These spoons also cover a lot of water horizontally since they give off massive amounts of flash and a serious thump as they are snatched up and allowed to flutter back down to the bottom. All of this makes flutter spoons fantastic for processing deep water quickly.

When to Fish a Flutter Spoon

Meisenheimer recommends tying on a flutter spoon as soon as the bass wind down their spawning process and begin to move offshore. Bass start grouping up offshore as early as late April, and the bite can linger in places all the way into the fall. 

“When we hit May, flutter spoons become part of the rotation,” says Meisenheimer. “I like fishing them when it’s sunny out because they are reflective and can create reactive bites.” Though Meisenheimer prefers to fish these baits on sunny days, he’ll also throw them with a decent amount of cloud cover. In his opinion, there really isn’t a bad time to fish a flutter spoon, as long as you have at least one of two things: a little bit of wind or a little bit of current. 

The current positions and activates the fish, making them easier to target and more aggressive. The chop on the water created by wind helps to break up the hard flash of the spoon, making it a more realistic presentation compared to the flat and bright glow of one of these baits in dead calm conditions. The ideal depth to fish a flutter spoon is 12 to 25 feet of water, but you can go deeper if you want. You don’t want to fish a flutter spoon in less than 10 feet of water.

You can also catch bass on a flutter spoon in various water clarities. However, the clearer, the better. This isn’t a technique you want to use in “chocolate milk,” but they’ll bite these baits in dingier water, too. Meisenheimer has caught bass on spoons in one to two feet of visibility. He says that green-stained water is better than muddy water.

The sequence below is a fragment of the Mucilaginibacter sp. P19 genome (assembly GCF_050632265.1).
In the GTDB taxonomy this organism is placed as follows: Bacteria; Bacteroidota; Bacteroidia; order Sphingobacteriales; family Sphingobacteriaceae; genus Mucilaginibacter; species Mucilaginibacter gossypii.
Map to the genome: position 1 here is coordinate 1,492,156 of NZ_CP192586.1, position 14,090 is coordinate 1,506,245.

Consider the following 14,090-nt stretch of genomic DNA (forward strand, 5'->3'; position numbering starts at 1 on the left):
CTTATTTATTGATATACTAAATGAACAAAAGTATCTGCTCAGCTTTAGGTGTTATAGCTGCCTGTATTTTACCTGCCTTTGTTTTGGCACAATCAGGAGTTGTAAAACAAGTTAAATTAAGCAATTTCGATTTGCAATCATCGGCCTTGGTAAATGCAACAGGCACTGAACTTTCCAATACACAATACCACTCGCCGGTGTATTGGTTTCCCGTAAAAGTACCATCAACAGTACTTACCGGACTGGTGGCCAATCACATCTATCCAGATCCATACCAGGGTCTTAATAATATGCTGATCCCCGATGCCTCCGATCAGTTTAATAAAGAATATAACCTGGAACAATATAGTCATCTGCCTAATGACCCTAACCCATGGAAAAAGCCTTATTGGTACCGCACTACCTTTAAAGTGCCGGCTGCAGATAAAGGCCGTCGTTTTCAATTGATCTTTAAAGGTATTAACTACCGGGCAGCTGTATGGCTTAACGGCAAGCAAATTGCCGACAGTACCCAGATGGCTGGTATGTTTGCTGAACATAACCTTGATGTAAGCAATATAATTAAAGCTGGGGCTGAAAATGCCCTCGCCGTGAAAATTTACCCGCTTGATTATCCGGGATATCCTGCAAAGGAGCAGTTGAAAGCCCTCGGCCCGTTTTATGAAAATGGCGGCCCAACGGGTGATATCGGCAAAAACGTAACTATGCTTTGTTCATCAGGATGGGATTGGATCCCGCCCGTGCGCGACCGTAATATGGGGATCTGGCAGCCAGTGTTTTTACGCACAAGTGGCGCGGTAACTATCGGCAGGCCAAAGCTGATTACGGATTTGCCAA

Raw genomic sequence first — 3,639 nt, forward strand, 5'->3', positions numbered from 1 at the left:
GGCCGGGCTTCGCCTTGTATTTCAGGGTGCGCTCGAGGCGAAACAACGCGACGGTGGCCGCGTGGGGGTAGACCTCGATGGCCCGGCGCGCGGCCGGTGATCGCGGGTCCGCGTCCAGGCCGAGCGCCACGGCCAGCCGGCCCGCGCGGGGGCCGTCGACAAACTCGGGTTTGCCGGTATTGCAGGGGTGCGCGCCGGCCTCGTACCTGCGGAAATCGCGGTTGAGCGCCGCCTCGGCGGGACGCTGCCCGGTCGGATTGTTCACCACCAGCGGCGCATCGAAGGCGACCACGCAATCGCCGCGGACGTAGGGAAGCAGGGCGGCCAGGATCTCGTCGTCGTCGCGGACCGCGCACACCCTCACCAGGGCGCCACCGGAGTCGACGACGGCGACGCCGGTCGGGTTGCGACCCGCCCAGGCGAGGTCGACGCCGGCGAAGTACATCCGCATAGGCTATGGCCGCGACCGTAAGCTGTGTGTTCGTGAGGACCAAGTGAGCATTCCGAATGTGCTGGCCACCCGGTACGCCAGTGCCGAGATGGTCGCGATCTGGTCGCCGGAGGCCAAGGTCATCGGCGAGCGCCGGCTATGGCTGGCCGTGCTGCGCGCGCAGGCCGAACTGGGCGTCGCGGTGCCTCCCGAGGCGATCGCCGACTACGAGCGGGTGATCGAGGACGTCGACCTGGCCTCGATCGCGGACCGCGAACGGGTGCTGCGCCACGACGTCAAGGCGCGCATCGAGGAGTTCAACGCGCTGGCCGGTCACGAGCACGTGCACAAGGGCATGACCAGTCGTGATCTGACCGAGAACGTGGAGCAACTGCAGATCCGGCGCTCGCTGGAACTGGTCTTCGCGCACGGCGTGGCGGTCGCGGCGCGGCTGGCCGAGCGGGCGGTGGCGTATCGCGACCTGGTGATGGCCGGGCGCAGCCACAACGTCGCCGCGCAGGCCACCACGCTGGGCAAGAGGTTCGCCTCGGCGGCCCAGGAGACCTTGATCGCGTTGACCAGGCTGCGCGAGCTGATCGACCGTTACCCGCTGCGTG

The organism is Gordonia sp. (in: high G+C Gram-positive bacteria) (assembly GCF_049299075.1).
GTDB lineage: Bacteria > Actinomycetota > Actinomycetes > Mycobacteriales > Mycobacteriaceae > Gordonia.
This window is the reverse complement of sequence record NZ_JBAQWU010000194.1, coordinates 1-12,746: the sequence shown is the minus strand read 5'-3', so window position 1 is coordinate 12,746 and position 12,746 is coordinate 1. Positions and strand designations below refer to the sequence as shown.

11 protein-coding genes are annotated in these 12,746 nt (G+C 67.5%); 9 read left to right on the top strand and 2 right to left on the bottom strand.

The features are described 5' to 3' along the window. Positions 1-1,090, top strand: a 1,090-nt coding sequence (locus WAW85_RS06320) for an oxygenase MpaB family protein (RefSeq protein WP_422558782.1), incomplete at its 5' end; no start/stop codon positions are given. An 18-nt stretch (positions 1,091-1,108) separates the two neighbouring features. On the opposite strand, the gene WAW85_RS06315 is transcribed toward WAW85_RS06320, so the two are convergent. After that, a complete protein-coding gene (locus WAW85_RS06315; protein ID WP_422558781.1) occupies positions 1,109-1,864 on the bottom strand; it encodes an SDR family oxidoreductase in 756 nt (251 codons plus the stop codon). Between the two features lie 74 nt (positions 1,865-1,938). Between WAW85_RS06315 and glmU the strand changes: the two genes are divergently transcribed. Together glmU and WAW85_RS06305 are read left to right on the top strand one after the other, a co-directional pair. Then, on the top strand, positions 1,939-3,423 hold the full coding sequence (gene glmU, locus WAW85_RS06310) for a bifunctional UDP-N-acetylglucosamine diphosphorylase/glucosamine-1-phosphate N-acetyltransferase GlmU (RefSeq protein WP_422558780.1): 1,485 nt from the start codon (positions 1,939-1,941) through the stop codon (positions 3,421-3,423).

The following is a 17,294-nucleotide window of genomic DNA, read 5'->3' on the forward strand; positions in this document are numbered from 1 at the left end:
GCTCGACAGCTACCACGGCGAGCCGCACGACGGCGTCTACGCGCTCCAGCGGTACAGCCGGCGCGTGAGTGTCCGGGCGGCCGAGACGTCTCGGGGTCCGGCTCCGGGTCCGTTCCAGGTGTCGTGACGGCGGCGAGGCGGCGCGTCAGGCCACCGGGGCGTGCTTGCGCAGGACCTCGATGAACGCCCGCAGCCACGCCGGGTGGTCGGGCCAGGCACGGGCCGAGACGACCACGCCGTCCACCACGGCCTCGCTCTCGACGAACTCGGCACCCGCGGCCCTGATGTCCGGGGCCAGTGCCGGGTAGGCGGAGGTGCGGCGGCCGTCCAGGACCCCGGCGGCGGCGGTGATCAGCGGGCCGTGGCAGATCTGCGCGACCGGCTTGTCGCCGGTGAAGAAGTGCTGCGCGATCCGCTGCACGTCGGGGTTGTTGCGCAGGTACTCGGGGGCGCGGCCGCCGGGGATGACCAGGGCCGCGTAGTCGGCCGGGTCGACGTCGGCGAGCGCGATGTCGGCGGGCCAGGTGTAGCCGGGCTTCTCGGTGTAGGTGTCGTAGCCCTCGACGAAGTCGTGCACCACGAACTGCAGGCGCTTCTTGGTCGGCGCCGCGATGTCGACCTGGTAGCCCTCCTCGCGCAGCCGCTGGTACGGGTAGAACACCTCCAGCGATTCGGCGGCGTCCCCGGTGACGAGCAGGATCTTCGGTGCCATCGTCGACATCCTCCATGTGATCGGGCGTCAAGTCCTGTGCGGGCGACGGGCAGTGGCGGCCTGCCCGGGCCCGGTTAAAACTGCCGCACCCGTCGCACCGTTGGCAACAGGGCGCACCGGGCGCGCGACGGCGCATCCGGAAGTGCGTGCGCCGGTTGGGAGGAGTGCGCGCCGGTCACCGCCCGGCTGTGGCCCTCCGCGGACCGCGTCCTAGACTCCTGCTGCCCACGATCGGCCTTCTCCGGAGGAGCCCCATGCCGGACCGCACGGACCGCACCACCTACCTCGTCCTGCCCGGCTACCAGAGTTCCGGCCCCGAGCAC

From left clockwise: A traditional silver flutter spoon, Meisenheimer with a big largemouth, another average sized flutter spoon.
From left clockwise: A traditional silver flutter spoon, Meisenheimer with a big largemouth, another average sized flutter spoon. Mikey Meisenheimer/Landon Beaty

Flutter Spoon Color Choices

Chrome is the standard color for traditional spoons, but there are dozens of different options on the market. Some spoons are painted to match various baitfish, like sand bass, yellow bass, gizzard shad, blueback herring, golden shiner, and more. 

“You have to go a little flat or yellow or gold when you get cloud cover, says Meisenheimer. “A darker, more silhouette-oriented color performs better on cloudy days, and flash is better on sunnier days.”There are also spoons made with textured patterns designed to mimic the scales of baitfish. These patterns are often described as hammered, pounded, or shattered glass. 

“If it is dead flat, that’s when I’m getting out that pounded glass to break up the light refraction,” Meisenheimer says. Nichols Lures has a color called Gizzard Scale that’s pounded glass with a darker look. I like that for lower light conditions, maybe a little dirtier water because it has a yellow stripe in it.”

Gear Recommendations

  • Rod: 7′ 5″ to 7′ 9″ medium heavy casting rod 
  • Line: 17 to 20-pound fluorocarbon 
  • Reel: Shimano SLX A 150 7.2:1
  • Lure: Nichols Lake Fork Flutter Spoon: 5 inch 1 1/8 ounce size 
  • Lure: Shattered Glass Silver Scale/Sand Bass/Gizzard Scale

If you can find fish deeper than 10 feet between May and October, a flutter spoon is worth a try. These baits generate a lot of flash and a unique thump, allowing you to cover expansive areas quickly. And they are excellent big-bite producers. There are dozens of size and color combinations to choose from with flutter spoons, but keeping it fairly simple is the best method when getting started. 

Pick a couple of colors so you’ll have something to throw in various conditions. When fishing, lob the bait out, follow it down to the bottom on a semi-slack line, and then pop it back up as soon as it hits the bottom. Repeat this process until you get your bait in or get a bite. Do this long enough in the right areas, and you’re bound to catch a big one.